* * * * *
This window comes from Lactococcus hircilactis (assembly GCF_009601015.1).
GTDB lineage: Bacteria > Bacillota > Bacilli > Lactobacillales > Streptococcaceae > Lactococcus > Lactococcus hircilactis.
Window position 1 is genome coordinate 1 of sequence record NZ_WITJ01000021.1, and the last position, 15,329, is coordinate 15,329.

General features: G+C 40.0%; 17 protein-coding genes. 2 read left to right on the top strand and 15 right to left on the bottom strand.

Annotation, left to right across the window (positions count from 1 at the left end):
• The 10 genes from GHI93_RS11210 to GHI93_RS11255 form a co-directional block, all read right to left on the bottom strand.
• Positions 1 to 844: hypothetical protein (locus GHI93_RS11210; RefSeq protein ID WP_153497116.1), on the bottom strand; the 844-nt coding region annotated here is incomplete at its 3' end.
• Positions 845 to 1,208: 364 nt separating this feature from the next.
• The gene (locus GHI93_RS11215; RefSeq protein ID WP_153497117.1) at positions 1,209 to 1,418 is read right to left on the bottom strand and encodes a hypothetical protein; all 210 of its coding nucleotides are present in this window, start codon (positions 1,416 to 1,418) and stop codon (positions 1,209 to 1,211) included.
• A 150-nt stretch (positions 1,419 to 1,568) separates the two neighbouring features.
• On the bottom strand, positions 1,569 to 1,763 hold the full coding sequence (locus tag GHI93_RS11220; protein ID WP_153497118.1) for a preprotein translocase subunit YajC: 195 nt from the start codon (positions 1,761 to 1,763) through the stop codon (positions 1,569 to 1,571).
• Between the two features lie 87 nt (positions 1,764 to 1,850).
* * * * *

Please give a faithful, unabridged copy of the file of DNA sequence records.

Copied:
This window comes from Lactococcus hircilactis (assembly GCF_009601015.1).
GTDB lineage: Bacteria > Bacillota > Bacilli > Lactobacillales > Streptococcaceae > Lactococcus > Lactococcus hircilactis.
Window position 1 is genome coordinate 1 of sequence record NZ_WITJ01000021.1, and the last position, 15,329, is coordinate 15,329.

General features: G+C 40.0%; 17 protein-coding genes. 2 read left to right on the top strand and 15 right to left on the bottom strand.

Annotation, left to right across the window (positions count from 1 at the left end):
• The 10 genes from GHI93_RS11210 to GHI93_RS11255 form a co-directional block, all read right to left on the bottom strand.
• Positions 1 to 844: hypothetical protein (locus GHI93_RS11210; RefSeq protein ID WP_153497116.1), on the bottom strand; the 844-nt coding region annotated here is incomplete at its 3' end.
• Positions 845 to 1,208: 364 nt separating this feature from the next.
• The gene (locus GHI93_RS11215; RefSeq protein ID WP_153497117.1) at positions 1,209 to 1,418 is read right to left on the bottom strand and encodes a hypothetical protein; all 210 of its coding nucleotides are present in this window, start codon (positions 1,416 to 1,418) and stop codon (positions 1,209 to 1,211) included.
• A 150-nt stretch (positions 1,419 to 1,568) separates the two neighbouring features.
• On the bottom strand, positions 1,569 to 1,763 hold the full coding sequence (locus tag GHI93_RS11220; protein ID WP_153497118.1) for a preprotein translocase subunit YajC: 195 nt from the start codon (positions 1,761 to 1,763) through the stop codon (positions 1,569 to 1,571).
• Between the two features lie 87 nt (positions 1,764 to 1,850).